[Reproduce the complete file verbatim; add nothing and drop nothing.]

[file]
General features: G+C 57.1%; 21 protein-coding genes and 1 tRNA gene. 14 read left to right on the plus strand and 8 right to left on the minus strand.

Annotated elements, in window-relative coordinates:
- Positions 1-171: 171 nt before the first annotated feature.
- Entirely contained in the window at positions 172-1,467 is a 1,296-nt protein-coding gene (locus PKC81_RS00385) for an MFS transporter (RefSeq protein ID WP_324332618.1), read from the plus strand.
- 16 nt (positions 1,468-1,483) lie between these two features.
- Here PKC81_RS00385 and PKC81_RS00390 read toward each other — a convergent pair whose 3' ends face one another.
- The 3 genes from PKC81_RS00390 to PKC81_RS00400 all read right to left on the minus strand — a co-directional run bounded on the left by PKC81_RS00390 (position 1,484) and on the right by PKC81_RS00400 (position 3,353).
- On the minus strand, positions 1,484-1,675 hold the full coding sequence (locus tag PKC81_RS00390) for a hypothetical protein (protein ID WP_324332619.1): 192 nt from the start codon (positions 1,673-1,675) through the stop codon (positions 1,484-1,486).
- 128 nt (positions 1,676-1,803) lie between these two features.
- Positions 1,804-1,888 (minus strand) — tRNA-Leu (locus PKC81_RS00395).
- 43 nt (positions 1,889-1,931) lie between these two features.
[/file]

General features: G+C 57.1%; 21 protein-coding genes and 1 tRNA gene. 14 read left to right on the plus strand and 8 right to left on the minus strand.

Annotated elements, in window-relative coordinates:
- Positions 1-171: 171 nt before the first annotated feature.
- Entirely contained in the window at positions 172-1,467 is a 1,296-nt protein-coding gene (locus PKC81_RS00385) for an MFS transporter (RefSeq protein ID WP_324332618.1), read from the plus strand.
- 16 nt (positions 1,468-1,483) lie between these two features.
- Here PKC81_RS00385 and PKC81_RS00390 read toward each other — a convergent pair whose 3' ends face one another.
- The 3 genes from PKC81_RS00390 to PKC81_RS00400 all read right to left on the minus strand — a co-directional run bounded on the left by PKC81_RS00390 (position 1,484) and on the right by PKC81_RS00400 (position 3,353).
- On the minus strand, positions 1,484-1,675 hold the full coding sequence (locus tag PKC81_RS00390) for a hypothetical protein (protein ID WP_324332619.1): 192 nt from the start codon (positions 1,673-1,675) through the stop codon (positions 1,484-1,486).
- 128 nt (positions 1,676-1,803) lie between these two features.
- Positions 1,804-1,888 (minus strand) — tRNA-Leu (locus PKC81_RS00395).
- 43 nt (positions 1,889-1,931) lie between these two features.